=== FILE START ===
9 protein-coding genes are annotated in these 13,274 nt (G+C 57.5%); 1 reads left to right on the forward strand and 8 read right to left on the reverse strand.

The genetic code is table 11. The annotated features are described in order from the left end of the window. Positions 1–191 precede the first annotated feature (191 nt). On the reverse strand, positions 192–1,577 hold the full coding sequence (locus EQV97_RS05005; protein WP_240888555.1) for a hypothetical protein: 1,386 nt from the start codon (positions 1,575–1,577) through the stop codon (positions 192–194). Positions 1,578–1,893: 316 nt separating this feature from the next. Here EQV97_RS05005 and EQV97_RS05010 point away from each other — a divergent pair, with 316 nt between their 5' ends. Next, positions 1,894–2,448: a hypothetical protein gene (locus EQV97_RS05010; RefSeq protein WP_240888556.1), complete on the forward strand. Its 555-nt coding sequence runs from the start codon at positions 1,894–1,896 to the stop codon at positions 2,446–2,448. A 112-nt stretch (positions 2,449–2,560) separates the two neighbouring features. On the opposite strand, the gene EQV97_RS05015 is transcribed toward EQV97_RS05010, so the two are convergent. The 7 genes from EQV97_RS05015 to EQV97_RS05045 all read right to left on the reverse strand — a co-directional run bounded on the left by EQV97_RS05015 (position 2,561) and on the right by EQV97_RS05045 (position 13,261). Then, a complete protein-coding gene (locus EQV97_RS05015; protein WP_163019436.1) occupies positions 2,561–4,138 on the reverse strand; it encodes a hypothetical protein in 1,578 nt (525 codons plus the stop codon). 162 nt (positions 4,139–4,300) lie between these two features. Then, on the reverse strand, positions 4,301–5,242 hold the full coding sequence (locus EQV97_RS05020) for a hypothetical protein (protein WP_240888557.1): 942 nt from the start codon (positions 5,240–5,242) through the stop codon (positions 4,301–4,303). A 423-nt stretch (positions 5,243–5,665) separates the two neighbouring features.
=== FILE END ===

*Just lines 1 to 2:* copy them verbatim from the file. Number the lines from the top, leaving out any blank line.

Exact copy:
9 protein-coding genes are annotated in these 13,274 nt (G+C 57.5%); 1 reads left to right on the forward strand and 8 read right to left on the reverse strand.

The genetic code is table 11. The annotated features are described in order from the left end of the window. Positions 1–191 precede the first annotated feature (191 nt). On the reverse strand, positions 192–1,577 hold the full coding sequence (locus EQV97_RS05005; protein WP_240888555.1) for a hypothetical protein: 1,386 nt from the start codon (positions 1,575–1,577) through the stop codon (positions 192–194). Positions 1,578–1,893: 316 nt separating this feature from the next. Here EQV97_RS05005 and EQV97_RS05010 point away from each other — a divergent pair, with 316 nt between their 5' ends. Next, positions 1,894–2,448: a hypothetical protein gene (locus EQV97_RS05010; RefSeq protein WP_240888556.1), complete on the forward strand. Its 555-nt coding sequence runs from the start codon at positions 1,894–1,896 to the stop codon at positions 2,446–2,448. A 112-nt stretch (positions 2,449–2,560) separates the two neighbouring features. On the opposite strand, the gene EQV97_RS05015 is transcribed toward EQV97_RS05010, so the two are convergent. The 7 genes from EQV97_RS05015 to EQV97_RS05045 all read right to left on the reverse strand — a co-directional run bounded on the left by EQV97_RS05015 (position 2,561) and on the right by EQV97_RS05045 (position 13,261). Then, a complete protein-coding gene (locus EQV97_RS05015; protein WP_163019436.1) occupies positions 2,561–4,138 on the reverse strand; it encodes a hypothetical protein in 1,578 nt (525 codons plus the stop codon). 162 nt (positions 4,139–4,300) lie between these two features. Then, on the reverse strand, positions 4,301–5,242 hold the full coding sequence (locus EQV97_RS05020) for a hypothetical protein (protein WP_240888557.1): 942 nt from the start codon (positions 5,240–5,242) through the stop codon (positions 4,301–4,303). A 423-nt stretch (positions 5,243–5,665) separates the two neighbouring features.